Xywav Oral Solution Shows Continued Efficacy in Idiopathic Hypersomnia


The Jazz Pharmaceuticals’ product, which was FDA approved in August 2021, demonstrated clinically meaningful differences compared with placebo on several secondary end points, including impression of change scales and various and questionnaires.

Yves Dauvilliers, MD, PhD

Yves Dauvilliers, MD, PhD

After becoming the first FDA-approved treatment for patients with idiopathic hypersomnia, Jazz Pharmaceuticals has released additional positive data from its supporting phase 3, double-blind study (NCT03533114) of JZP-258 (Xywav), a formulation of calcium, magnesium, potassium, and sodium oxybates.1,2

All told, the medication demonstrated clinically meaningful and statistically significant differences compared with placebo in both the primary end point—change in Epworth Sleepiness Scale (ESS) score—and several other secondary end points.

"The full data set from the largest global phase 3 trial in adults with idiopathic hypersomnia represents a major advance in this condition and will enable physicians to make more informed, evidence-driven treatment decisions," lead investigator Yves Dauvilliers, MD, PhD, director, Sleep and Wake Disorders Center, Gui de Chauliac Hospital, said in a statement.1 "The trial results demonstrate that Xywav offers significant and clinically meaningful improvements to multiple aspects of this debilitating condition that can benefit the sleep and daily lives of adults diagnosed with this unique sleep disorder."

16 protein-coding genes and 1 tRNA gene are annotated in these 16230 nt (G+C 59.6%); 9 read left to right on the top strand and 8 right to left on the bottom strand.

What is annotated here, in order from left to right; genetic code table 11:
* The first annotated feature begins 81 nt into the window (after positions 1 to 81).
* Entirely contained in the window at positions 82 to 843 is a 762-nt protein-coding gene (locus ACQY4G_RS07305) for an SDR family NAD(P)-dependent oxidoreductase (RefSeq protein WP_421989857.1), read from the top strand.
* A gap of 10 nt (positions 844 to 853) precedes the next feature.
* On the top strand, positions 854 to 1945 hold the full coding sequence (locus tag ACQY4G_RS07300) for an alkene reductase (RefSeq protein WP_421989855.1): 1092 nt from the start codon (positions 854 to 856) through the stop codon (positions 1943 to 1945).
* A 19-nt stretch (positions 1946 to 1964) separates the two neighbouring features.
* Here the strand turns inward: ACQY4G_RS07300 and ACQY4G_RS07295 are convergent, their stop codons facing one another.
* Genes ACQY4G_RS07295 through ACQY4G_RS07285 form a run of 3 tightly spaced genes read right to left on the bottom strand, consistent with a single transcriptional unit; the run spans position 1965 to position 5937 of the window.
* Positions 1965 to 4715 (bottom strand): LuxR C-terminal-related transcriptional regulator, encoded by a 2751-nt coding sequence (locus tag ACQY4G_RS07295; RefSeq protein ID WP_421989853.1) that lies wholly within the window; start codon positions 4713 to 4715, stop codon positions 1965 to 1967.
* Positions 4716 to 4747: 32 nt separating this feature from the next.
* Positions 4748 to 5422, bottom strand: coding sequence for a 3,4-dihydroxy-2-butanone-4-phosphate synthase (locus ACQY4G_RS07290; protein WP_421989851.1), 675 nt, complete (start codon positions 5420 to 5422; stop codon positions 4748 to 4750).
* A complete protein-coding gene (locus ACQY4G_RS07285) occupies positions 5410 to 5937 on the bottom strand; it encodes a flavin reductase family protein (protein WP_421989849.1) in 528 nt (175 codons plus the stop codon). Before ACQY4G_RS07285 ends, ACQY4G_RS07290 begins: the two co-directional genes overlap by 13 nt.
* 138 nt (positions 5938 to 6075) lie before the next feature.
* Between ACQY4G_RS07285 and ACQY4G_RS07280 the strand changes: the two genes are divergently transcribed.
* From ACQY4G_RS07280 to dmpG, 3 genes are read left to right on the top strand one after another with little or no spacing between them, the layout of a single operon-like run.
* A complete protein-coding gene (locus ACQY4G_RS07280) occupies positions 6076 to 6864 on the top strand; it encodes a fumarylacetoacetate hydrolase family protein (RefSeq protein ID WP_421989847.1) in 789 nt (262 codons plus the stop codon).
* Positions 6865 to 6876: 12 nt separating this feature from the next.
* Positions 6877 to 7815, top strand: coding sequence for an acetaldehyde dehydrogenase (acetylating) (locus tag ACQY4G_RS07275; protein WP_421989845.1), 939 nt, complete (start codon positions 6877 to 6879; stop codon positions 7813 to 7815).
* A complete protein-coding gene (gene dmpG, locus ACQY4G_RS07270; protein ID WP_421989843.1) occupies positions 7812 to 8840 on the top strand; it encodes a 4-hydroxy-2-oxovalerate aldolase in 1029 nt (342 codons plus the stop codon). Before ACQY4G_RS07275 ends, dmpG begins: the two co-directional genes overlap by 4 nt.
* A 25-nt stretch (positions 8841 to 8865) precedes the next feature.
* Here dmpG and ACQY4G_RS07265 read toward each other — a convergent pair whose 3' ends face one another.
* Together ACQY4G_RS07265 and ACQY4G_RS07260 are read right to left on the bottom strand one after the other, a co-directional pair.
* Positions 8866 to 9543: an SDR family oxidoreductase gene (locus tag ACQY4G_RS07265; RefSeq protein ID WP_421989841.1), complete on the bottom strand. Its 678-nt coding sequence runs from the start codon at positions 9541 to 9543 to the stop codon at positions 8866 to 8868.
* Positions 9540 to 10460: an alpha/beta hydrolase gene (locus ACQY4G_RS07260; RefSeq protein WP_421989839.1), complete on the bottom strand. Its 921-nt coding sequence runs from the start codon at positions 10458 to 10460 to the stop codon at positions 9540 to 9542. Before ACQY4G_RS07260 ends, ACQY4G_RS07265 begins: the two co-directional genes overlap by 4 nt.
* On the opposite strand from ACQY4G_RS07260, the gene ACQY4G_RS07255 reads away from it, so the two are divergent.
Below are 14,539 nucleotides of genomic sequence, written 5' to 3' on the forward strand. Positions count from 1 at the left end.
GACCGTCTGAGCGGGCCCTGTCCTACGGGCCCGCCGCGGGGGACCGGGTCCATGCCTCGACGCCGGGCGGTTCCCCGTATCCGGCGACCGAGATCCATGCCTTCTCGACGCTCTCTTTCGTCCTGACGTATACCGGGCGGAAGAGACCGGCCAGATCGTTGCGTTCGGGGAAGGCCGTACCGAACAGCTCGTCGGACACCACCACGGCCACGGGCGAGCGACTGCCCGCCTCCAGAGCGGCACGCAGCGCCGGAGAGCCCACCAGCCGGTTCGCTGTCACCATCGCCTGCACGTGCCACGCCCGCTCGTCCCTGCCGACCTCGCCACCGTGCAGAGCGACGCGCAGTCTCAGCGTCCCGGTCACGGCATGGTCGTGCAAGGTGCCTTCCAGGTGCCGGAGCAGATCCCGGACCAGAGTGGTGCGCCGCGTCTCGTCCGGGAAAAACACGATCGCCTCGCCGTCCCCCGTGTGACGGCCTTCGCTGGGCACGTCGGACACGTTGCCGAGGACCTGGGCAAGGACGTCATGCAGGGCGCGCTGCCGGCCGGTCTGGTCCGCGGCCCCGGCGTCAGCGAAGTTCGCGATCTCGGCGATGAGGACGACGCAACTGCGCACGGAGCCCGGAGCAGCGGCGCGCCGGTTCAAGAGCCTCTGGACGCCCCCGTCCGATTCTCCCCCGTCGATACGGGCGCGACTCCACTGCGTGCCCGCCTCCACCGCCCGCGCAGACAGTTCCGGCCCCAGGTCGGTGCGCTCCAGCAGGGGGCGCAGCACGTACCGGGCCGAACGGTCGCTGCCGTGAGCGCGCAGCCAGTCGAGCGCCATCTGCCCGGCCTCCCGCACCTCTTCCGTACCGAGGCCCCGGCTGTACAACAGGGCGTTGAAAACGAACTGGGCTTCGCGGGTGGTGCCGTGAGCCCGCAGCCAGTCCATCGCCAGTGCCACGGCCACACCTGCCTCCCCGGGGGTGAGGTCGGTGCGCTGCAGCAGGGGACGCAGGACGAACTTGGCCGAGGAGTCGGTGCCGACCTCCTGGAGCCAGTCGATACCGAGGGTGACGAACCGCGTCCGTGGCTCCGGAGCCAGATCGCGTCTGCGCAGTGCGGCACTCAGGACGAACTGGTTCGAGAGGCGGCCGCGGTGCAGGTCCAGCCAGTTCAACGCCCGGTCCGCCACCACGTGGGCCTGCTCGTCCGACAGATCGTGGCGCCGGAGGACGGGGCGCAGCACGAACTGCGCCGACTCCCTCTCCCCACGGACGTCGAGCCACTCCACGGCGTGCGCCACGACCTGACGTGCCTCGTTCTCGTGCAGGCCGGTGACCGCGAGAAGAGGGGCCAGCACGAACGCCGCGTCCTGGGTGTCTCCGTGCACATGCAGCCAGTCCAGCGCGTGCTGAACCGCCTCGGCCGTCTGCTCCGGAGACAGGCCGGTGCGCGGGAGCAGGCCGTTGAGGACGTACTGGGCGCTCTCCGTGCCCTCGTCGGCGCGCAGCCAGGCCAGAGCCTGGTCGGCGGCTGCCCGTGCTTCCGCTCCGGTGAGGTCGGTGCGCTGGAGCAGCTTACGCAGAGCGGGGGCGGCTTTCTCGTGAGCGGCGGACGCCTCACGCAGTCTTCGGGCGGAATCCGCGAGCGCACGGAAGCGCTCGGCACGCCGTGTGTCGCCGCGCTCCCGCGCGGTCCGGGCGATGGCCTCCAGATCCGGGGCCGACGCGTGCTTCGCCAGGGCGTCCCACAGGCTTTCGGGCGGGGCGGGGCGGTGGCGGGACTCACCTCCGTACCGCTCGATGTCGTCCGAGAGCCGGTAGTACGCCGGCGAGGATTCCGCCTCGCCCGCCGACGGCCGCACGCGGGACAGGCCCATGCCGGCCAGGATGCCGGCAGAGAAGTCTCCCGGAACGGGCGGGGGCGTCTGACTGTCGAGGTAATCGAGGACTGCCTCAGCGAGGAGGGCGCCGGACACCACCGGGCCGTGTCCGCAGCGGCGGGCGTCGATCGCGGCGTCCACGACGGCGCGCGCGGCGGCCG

A total of 154 adults with idiopathic hypersomnia, aged 19 to 75 years, were included in the study and dosed for 3 periods. First, patients completed an open-label period on the study drug for 10-14 weeks to determine optimal dosing. For the next 2 weeks, patients received stable, optimized doses of JZP-258, with a median of 4.5 grams nightly (interquartile range [IQR], 3.0-5.0) for 21 patients on 1-dose regimen and 7.5 grams nightly (IQR, 6.5-8.1) for 93 patients on 2-dose regimen. The remaining 40 patients changed dosing regiments 1 or more times.

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Patients then entered the double-blind randomized withdrawal period (DBRWP), where they received either the optimized dose or placebo for 2 weeks and were evaluated on changes in ESS scores beginning from the end of the stable dose period (SDP). During the DBRWP, ESS scores increased (representing a status worsening) in participants randomly assigned to placebo but remained stable in those assigned to JZP-258 (least squares mean difference: –6.5 [95% CI, –8.0 to –5.0]; P <.0001).

Throughout the trial, common treatment-emergent adverse events (TEAEs), reported by more than 10% of the participants, included nausea (22%), headache (18%), dizziness (12%), anxiety (11%), and vomiting (11%). Nine serious TEAEs, none of which were related to the study drug, were reported across 4 participants. Notably, no deaths occurred during the trial.